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Mumbai similar to scenes in 'Slumdog' movie

Hudsonite Jeff Zais stands near one of the buildings that surrounds the Taj Mahal in Agra, India. Photo submitted1 / 2
Jeff Zais hired an Indian man to provide a vehicle and be his driver in India. When Zais said he would like to go to the Taj Mahal, the driver asked if he could bring his wife and child along on the trip. Photo submitted2 / 2

Hudsonite Jeff Zais recently returned from India and said the scenes in Mumbai appear very similar to those in the Oscar-winning movie "Slumdog Millionaire."

"We would see the children begging in the streets, and the city is filled with slums," Zais said. "A survey in 2001 showed that 48.88 percent of the population in Mumbai lives in slums. Ironically, more than 72 percent of the people living in the slums are literate."

Zais traveled to Mumbai on behalf of his employer, IBM. He assisted with the installation of a government weather super computer. He also was involved in a not-yet-completed deal for another super-computer - this one to a private firm.

The six-day trip offered some down time, and Zais was able to, among other things, explore Mumbai, visit the Taj Mahal, a Ghandi museum and a local Rotary Club. India, with a population of 1.027 billion, has nearly 17 percent of the world's population.

Mumbai, the biggest city in India with nearly 16.5 million people, might be better known to many as Bombay. The name was changed from Bombay to Mumbai in 1995 to reflect a connection with some of the city's earliest inhabitants.

"In Mumbai the names are still somewhat interchangeable," Zais said. In fact, the Rotary Club he visited in Mumbai goes by the name of the Bombay Pier Rotary Club.

For many Americans, the closest look they have had of Mumbai came in the popular movie "Slumdog Millionaire." It portrayed a busy, crowded city with many slums and many street beggars, many of whom were children.

"I enjoyed the movie," Zais said. "In many ways the scenes are pretty accurate."

He wasn't sure if there is an organized boss overseeing the children begging for money.

"Most of them (beggars) looked like they were raising money for themselves or their family," Zais said. "But visitors are confronted with slums everywhere. Interestingly, the slums are often next to very nice places. There will be a group of cardboard shacks next to some pretty nice buildings."

He said the biggest challenge for visitors is transportation.

"There is not very good public transportation and you aren't likely to rent a car," Zais said. Most people rent a car and driver."

That's what Zais did to do some sightseeing.

"Traveling on the roads is an adventure. With a population of a billion-plus, I think I saw half of them on the road. They don't follow any rules or laws. There are vehicles going all speeds - up to 70 and 80 miles per hour. You see cars, trucks, tractors, horse and buggies, small vehicles with 12 or 14 people sitting, standing or hanging onto the side. You see camels, elephants and every once in a while you'll see a 'sacred cow' standing on the road and everyone works around it."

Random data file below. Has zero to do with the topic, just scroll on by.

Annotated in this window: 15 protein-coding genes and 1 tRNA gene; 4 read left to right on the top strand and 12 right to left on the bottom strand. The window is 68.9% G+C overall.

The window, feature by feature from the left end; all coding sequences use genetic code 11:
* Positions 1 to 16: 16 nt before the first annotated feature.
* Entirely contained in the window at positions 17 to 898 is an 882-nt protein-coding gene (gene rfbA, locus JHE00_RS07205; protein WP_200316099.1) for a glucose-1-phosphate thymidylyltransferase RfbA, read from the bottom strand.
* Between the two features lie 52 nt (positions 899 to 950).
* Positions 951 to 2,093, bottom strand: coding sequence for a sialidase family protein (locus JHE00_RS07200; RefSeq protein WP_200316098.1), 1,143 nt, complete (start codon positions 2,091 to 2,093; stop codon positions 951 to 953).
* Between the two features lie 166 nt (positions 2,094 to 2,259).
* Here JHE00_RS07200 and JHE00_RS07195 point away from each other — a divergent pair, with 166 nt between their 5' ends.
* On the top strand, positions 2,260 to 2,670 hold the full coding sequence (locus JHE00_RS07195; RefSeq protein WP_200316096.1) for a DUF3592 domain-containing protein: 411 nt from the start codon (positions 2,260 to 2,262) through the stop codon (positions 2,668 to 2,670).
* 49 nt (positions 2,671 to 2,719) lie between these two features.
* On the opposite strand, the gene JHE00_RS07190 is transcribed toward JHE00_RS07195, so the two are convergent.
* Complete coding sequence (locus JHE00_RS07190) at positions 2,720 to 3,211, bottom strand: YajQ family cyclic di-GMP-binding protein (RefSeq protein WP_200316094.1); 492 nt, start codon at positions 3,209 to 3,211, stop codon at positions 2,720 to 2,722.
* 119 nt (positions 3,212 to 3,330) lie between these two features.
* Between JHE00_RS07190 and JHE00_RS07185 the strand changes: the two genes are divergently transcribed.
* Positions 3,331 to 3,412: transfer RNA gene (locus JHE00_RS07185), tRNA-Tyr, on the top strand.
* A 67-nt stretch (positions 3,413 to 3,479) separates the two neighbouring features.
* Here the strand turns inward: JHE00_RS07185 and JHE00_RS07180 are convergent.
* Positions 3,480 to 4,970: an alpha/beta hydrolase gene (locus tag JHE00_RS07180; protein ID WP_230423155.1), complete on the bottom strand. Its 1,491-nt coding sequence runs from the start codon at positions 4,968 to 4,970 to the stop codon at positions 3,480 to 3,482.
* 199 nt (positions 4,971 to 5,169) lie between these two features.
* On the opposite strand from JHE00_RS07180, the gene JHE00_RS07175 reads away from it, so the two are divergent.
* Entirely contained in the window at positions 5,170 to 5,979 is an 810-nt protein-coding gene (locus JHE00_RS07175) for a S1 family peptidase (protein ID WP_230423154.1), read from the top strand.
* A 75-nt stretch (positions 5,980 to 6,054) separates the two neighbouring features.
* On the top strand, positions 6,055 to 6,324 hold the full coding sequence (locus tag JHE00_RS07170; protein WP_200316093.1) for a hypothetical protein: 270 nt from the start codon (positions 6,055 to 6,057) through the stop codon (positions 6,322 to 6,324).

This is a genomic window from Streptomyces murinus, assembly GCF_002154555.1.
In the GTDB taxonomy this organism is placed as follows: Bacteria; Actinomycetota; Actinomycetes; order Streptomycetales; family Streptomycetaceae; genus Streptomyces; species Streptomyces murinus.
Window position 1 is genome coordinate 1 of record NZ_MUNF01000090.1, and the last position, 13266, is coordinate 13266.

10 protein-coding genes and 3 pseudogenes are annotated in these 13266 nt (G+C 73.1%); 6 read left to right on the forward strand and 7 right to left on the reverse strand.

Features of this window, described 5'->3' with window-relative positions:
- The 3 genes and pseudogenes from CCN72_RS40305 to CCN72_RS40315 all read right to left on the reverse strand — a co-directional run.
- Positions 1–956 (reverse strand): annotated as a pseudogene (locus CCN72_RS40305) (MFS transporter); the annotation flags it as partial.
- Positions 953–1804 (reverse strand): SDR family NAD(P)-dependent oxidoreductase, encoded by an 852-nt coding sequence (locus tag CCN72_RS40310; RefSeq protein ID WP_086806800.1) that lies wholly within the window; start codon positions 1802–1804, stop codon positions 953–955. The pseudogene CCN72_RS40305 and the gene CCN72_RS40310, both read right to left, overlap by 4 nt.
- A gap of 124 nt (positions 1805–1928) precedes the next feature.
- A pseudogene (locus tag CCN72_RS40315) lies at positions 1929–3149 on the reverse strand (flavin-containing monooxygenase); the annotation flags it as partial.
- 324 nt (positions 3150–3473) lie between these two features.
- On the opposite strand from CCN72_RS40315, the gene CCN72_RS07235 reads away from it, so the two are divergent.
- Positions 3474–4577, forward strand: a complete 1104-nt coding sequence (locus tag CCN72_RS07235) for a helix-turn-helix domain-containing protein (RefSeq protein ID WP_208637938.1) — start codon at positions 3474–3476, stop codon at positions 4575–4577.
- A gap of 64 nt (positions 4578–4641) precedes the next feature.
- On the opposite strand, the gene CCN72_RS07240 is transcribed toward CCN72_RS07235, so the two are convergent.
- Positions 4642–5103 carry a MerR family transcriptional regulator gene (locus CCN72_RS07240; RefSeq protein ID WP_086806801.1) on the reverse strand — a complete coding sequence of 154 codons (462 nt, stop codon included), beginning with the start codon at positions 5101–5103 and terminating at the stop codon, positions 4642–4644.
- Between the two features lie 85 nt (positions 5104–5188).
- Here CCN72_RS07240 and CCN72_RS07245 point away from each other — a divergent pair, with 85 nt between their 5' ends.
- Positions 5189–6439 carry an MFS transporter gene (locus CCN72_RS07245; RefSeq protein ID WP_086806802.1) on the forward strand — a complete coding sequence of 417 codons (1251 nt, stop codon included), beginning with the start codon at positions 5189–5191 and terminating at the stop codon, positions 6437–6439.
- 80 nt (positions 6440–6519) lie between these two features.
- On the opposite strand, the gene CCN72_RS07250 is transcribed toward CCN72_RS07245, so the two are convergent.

His driver took Zais on a 600-plus-mile journey from Mumbai to Agra to visit the Taj Mahal.

"He asked me if it was OK to bring his wife because she had never seen it - I said that was all right," Zais said. "Also along on the trip was the couple's 2-and-a-half-year-old son. But it was really fun having them along."

The Taj Mahal is often referred to as one of the eight wonders of the world. The beautiful monument, built entirely of white marble, was built by Muslim Emperor Shah Jahan in memory of his wife and queen, Mumtaz Mahal, at Agra.

Taj Mahal (meaning Crown Palace) is a mausoleum that houses the grave of Queen Mumtaz Mahal at the lower chamber. The grave of Shah Jahan was added to it later. Taj Mahal was constructed over a period of 22 years, employing 20,000 workers. It was completed in 1648 at a cost of 32 million rupees.

Its central dome is flanked by four subsidiary domed chambers. The mausoleum is a part of a vast complex comprising of a main gateway, an elaborate garden, a mosque, a guest house and several other palatial buildings. The Taj is at the farthest end of the complex, with the river Jamuna behind it. The large garden contains four reflecting pools dividing it at the center.

The Mahatma Gandhi Museum in Mumbai is the actual building where Gandhi stayed whenever he was in Mumbai between 1917 to 1934. In 1955 the building was dedicated as a memorial to Gandhi and to the activities of great significance he initiated from that location.

Zais said the building had nice displays, plus the restored room Ghandi stayed in when he visited.

Security in Mumbai, and most of India, is very prevalent. There is still a fair amount of tension in the country between Hindus and Muslims, but Zais is not sure if that's the reason for the security.

"Maybe it's just the way they do business. At our hotel, and most other major hotels, there was tight security," Zais said. "There was a guarded gate, all cars were inspected, bags were sent through checkpoints and everyone entering the hotel went through a metal detector. Security guards carried machine guns."